|Frankenstorm Sandy October 29|
We had built a crystal radio and revived an antique headset a few years ago as a school science fair project. We built the crystal radio on a breadboard and included an air variable capacitor, a 1N34A germanium diode, and fahnestock clips.
The Fahnestock clip was invented in 1907 is a classic simple wire connector that is both perfectly functional and looks great in a crystal radio breadboard project.
The 1N34A germanium diode starts to conduct around 0.1 volts. This makes it a very good choice for use as a detector in crystal radios.
|Diode Schematic Symbol|
The breadboard was repurposed from an old sports award. We used a belt sander to remove the finish and engraving. The process yielded a breadboard with an attractive two-tone appearance. This is a great way to save money too.
The air variable capacitor has an adjustable capacitance from 0 to 365 Pf. These are not easy to find. This type of air variable capacitor is worth searching for since they work very well and dress up the appearance of the breadboard. They can also be salvaged from vintage junk radios. The more common miniature tuning capacitors will work fine, though they don't looks as nice in an open breadboard project.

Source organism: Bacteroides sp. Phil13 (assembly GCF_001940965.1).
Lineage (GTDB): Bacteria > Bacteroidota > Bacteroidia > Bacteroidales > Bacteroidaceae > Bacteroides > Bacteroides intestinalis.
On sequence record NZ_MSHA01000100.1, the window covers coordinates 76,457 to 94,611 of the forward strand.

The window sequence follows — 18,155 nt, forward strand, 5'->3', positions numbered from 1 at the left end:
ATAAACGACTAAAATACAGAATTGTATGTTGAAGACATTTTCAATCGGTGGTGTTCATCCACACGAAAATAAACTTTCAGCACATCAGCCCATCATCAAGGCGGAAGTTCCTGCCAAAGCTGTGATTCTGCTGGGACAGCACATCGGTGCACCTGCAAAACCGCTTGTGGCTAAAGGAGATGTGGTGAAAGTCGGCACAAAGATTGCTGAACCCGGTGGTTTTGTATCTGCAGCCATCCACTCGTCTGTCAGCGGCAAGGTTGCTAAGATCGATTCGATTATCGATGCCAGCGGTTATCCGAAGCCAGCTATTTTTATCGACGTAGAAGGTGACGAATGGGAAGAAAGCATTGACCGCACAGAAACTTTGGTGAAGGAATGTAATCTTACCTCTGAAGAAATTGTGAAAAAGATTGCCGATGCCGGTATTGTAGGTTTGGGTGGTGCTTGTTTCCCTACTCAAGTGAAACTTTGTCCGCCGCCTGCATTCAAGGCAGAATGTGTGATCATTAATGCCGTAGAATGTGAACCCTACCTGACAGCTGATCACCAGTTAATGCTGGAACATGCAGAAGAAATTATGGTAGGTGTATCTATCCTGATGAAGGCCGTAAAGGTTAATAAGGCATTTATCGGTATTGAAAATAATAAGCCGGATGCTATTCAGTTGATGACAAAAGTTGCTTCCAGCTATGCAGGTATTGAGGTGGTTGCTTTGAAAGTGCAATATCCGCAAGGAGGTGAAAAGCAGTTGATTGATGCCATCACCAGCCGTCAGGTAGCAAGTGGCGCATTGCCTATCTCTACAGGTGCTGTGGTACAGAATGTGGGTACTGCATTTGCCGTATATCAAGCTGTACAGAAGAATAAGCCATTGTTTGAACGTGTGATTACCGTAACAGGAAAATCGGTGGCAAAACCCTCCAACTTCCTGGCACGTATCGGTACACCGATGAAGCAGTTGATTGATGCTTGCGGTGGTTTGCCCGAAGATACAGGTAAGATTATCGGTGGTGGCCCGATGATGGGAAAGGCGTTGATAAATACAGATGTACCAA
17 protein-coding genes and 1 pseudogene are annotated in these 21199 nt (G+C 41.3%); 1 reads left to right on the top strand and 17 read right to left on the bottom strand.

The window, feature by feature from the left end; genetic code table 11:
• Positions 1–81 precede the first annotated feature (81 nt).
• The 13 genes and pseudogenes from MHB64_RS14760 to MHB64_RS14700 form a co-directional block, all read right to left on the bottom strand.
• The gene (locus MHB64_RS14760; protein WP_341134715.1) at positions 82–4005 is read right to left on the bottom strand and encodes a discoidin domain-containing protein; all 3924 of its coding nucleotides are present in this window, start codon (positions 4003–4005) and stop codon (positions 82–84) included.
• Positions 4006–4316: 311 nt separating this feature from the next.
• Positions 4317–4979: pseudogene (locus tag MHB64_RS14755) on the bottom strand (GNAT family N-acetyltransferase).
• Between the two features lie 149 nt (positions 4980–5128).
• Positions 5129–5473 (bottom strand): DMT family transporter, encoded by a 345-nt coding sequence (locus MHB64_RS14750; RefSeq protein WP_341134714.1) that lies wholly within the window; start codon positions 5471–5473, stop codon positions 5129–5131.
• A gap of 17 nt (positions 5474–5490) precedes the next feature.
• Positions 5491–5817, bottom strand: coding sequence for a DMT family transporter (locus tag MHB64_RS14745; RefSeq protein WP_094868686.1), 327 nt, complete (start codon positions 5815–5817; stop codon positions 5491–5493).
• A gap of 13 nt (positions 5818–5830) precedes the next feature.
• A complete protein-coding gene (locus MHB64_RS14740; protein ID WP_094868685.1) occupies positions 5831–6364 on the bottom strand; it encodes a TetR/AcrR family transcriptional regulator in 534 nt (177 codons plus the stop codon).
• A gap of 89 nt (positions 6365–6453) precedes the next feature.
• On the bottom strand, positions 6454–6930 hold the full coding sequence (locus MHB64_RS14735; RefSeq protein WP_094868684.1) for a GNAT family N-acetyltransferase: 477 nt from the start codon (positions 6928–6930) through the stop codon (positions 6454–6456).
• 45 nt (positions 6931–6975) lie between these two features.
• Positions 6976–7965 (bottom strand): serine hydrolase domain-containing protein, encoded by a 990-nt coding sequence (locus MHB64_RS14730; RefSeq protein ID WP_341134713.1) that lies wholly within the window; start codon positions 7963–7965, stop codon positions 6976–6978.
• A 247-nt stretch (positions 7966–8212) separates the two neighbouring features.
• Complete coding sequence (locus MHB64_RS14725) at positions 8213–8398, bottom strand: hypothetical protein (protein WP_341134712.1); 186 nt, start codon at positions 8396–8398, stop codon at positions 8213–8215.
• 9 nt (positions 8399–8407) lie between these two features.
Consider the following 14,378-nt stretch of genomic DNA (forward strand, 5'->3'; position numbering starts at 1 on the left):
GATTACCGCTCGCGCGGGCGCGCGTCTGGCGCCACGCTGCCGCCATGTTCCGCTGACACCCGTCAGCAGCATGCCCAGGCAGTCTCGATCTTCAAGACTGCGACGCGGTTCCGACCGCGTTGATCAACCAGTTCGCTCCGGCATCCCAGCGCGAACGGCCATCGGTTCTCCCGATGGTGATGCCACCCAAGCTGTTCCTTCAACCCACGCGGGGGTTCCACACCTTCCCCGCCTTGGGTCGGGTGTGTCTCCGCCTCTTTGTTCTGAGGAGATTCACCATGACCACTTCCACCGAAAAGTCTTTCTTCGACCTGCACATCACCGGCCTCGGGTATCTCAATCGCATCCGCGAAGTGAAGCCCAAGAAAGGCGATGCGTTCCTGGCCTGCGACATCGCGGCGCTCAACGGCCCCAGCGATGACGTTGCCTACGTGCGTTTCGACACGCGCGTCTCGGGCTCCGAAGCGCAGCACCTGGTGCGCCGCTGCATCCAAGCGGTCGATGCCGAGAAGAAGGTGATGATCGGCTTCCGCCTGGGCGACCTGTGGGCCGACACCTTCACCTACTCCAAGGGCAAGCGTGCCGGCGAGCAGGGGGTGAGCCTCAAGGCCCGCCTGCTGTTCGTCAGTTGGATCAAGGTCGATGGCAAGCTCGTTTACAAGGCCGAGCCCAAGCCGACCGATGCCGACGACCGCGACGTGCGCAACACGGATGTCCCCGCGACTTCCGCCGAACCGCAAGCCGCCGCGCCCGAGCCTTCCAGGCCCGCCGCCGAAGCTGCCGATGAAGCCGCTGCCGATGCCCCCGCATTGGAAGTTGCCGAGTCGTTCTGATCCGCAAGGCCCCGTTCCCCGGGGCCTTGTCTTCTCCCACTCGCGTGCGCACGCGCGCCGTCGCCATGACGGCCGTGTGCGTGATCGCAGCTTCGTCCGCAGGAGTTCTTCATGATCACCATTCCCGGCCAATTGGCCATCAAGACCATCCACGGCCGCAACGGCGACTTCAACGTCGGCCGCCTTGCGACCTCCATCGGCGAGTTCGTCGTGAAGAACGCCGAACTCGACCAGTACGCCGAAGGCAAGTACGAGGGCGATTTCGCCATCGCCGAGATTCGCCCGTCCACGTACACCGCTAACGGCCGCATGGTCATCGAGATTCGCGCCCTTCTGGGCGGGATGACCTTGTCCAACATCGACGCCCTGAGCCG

|Variable Capacitor Schematic Symbol|
A crystal radio is a relatively simple device which makes it easy to troubleshoot. To repair it, KC2VSR reconnected a few broken connections with a soldering iron. We attached the radio to an antenna and ground and we were able to tune in a couple of strong local stations.
|Crystal Radio and Vintage Headphones|
In part 2, we experiment with the radio.
Good DX and 73, NJ2X
© Michael W. Maher and NJ2X.COM, 2012. Unauthorized use and/or duplication of this material without express and written permission from this blog’s author and/or owner is strictly prohibited. Excerpts and links may be used, provided that full and clear credit is given to Michael W. Maher and NJ2X.COM with appropriate and specific direction to the original content.